Casa Noble’s Pepe Hermosillo Talks The Tequila Space

Casa Noble’s Founder and seventh-generation Maestro Tequilero Jose “Pepe” Hermosillo sat down with Bonfort’s Jose Martinez to discuss the past, present, and future of tequila.

Mexico’s Casa Noble has enjoyed a rich and noble tradition since 1776, when the distillery first began making tequila.  The brand itself launched in 1990 and quickly earned a reputation for being a high end, fine handcrafted tequila. Casa Noble’s Founder and seventh-generation Maestro Tequilero Jose “Pepe” Hermosillo sat down with Bonfort’s Jose Martinez to discuss the past, present and future of tequila.

Bonfort’s: Your family has spent generations ensuring tequila would be in your future, but it is what you always wanted to do?

Pepe: As a kid, I wanted to be a soccer player as all Mexican kids do, but as I matured that died down. My family has been in the business since the 1700s when my great-grandmother eight generations-past was married to the brother of Pedro Sanchez de Tagle, who is recognized as the first maker of tequila. After my father passed away, it was my quest to make something special that we could be proud of. I want to make my family proud and keeping tequila-making in the family is step one. 

Bonfort’s: Casa Noble was one of the first organic tequila producers. You triple – distill in pot stills and you age in new French oak barrels.  What else separates Casa Noble from other brands? 

Pepe: Casa Noble started the single barrel category with the aging of our reposado and añejo. Making these very small batch unique expressions, for example, the extra añejo, which is aged five years yielded only 300 bottles, and once they are gone, that’s it. Our joven high-proof Casa Noble is also the first of its kind, distilled to proof and aged in our French Oak barrels for six weeks, giving it true aromas of blue agave with these wonderful barrel notes. One other thing we started, about 12 years, ago was squeezing the juices out of the agave instead of crushing it, this gives us a tequila with no bitterness.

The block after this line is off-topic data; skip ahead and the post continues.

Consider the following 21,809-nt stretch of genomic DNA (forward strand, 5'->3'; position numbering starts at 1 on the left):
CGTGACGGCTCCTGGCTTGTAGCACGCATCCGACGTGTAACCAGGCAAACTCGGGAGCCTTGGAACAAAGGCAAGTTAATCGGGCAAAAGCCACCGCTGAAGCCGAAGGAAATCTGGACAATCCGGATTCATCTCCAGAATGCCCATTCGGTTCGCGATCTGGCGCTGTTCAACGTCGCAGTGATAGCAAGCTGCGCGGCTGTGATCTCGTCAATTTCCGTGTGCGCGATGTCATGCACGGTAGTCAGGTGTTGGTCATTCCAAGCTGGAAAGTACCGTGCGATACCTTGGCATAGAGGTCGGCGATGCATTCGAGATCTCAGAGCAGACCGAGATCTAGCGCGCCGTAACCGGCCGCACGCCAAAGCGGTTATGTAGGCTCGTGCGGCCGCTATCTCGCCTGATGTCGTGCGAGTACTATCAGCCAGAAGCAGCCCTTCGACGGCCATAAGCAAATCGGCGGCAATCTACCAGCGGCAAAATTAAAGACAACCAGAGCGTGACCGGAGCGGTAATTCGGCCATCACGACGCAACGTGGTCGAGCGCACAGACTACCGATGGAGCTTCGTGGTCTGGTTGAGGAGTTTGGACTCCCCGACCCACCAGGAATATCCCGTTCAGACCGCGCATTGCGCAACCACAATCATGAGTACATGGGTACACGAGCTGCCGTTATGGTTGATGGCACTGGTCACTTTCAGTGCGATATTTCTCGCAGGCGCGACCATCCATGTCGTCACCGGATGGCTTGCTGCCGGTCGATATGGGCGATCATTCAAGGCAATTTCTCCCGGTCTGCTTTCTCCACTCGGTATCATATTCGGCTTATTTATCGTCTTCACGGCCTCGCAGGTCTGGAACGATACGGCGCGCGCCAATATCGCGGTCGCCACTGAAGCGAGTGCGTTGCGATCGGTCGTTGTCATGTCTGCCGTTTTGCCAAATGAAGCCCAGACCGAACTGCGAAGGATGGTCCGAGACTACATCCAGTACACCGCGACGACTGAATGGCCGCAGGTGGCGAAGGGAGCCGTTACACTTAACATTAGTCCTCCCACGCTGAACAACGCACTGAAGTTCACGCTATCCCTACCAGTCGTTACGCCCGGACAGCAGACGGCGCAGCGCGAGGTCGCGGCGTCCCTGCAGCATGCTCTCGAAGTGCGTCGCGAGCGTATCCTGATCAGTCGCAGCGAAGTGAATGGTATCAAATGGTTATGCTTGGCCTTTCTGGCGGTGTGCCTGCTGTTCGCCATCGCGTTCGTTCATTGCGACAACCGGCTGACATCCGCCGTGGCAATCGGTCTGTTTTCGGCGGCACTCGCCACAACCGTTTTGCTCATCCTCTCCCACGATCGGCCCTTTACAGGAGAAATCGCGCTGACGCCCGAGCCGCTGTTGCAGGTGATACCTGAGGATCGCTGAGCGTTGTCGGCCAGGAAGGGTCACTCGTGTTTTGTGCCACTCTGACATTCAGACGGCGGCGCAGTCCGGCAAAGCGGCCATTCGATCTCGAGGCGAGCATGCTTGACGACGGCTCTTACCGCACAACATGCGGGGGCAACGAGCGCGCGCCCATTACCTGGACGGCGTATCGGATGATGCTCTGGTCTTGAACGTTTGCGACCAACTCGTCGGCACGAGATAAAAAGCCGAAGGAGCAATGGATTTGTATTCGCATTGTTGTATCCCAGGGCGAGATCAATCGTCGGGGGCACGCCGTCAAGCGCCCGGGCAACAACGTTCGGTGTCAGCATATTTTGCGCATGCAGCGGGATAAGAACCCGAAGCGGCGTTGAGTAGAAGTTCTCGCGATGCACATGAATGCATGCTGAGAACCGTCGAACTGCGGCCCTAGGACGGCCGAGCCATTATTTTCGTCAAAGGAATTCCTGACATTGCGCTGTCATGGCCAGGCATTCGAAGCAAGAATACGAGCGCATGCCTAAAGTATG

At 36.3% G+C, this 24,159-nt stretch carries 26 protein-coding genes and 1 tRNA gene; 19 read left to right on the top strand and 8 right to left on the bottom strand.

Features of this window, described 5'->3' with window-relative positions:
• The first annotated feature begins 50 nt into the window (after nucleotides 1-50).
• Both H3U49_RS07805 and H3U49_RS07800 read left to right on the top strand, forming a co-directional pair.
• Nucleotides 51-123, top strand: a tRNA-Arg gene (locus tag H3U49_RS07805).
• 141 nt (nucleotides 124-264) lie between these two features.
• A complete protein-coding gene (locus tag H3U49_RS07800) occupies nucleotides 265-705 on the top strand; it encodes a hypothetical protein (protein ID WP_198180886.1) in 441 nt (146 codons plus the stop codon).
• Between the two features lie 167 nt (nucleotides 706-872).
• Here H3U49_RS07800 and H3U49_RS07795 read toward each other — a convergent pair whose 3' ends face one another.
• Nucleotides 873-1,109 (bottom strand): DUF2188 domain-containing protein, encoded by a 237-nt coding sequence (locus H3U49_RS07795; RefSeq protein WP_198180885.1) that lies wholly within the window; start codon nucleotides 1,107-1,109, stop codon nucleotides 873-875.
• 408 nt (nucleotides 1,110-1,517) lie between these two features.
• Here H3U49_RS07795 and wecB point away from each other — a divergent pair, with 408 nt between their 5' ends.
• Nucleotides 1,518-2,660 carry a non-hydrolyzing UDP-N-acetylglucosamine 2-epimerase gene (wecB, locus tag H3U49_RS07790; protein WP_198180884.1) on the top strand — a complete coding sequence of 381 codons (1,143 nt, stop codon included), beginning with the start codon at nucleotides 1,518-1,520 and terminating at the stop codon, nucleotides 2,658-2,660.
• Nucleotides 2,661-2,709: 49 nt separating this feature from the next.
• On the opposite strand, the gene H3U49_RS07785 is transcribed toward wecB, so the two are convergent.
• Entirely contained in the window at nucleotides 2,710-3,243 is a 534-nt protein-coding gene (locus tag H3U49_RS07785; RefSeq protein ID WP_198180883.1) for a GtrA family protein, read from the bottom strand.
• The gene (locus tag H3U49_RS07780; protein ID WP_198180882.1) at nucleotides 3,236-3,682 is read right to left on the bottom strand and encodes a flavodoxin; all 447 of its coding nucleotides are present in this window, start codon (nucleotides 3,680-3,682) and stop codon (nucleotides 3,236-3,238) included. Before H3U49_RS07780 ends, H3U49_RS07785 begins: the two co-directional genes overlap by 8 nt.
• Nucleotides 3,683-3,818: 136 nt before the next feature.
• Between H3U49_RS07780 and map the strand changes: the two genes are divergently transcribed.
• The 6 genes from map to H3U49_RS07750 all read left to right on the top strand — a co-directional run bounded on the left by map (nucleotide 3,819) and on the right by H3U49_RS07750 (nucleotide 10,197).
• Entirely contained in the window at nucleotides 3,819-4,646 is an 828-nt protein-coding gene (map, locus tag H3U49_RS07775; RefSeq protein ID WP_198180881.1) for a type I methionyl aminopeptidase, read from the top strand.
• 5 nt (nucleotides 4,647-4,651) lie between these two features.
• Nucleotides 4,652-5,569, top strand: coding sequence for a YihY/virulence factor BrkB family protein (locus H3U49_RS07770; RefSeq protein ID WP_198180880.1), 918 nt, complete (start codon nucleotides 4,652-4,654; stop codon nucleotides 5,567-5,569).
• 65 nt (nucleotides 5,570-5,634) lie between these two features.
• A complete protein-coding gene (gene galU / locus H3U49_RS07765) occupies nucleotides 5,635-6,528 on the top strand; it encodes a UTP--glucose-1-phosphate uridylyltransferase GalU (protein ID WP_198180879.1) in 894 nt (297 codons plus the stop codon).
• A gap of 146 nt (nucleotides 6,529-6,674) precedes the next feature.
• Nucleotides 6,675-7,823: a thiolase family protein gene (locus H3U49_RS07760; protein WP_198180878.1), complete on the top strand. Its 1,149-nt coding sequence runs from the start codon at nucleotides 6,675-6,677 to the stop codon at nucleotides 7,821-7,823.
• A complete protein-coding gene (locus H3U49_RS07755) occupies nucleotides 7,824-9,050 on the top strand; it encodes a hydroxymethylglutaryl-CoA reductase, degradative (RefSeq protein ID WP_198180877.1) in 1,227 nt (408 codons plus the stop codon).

Bonfort’s: How has the tequila industry changed since you first started paying attention to it?

Pepe: In the ‘90s people in the States were still learning what we were all about, and many had the idea that tequila was not something to enjoy, but instead was for shooting at celebrations. Now it’s amazing how people have learned what it really takes to make a good tequila. They appreciate tequila in great cocktails but also for sipping. Premium alcohol collectors are beginning to collect tequila, as they have been for many years with scotch and whiskey. I am happy to see that now tequila has gone back to its roots as a spirit to enjoy and savor. Tequila is now viewed as a premium artisanal spirit, one that rivals all other spirits around the world. 

Bonfort’s: What defines a good tequila?  What do you look for in a tequila and what should we look for? 

Pepe: You can sip the tequila with pleasure and enjoy the various notes throughout. It is complex and rounded. Using 100% blue agave is key, and in our case, we have someone on our team dedicated to smelling and making sure the agave is harvested perfectly before it’s packaged to sell. 

Bonfort’s: Explain sipping versus shooting tequila.  

Pepe: Sipping tequila is when you drink it for leisure. You sip the tequila to enjoy and savor the aromas within. You typically sip out of taller glasses like the Riedel Tequila Glass, which we worked with George Riedel to develop. When you shoot tequila, you don’t get to experience all the flavors and notes that sipping offers.

Bonfort’s: How should one sip properly?

Pepe: It is an experience where you want to involve as many of your senses as possible. First: sight, to see the color, body, brightness; second, nose, you want to smell in different parts of the glass to appreciate the unique aromas of the tequila; third, touch, as you take your first tequila sip. Is it silky, velvety, does it cover your palate?; fourth, is flavor but more of confirmation of aromas through the retronasal cavity, where you can confirm the aromas. A good tequila should have many aromas, and it should be bright, have a nice body and you be enjoyable on the palate.

Bonfort’s: I’ve seen the attention to detail that goes into making Casa Noble.  How proud are you and how important is it to you to make quality tequila?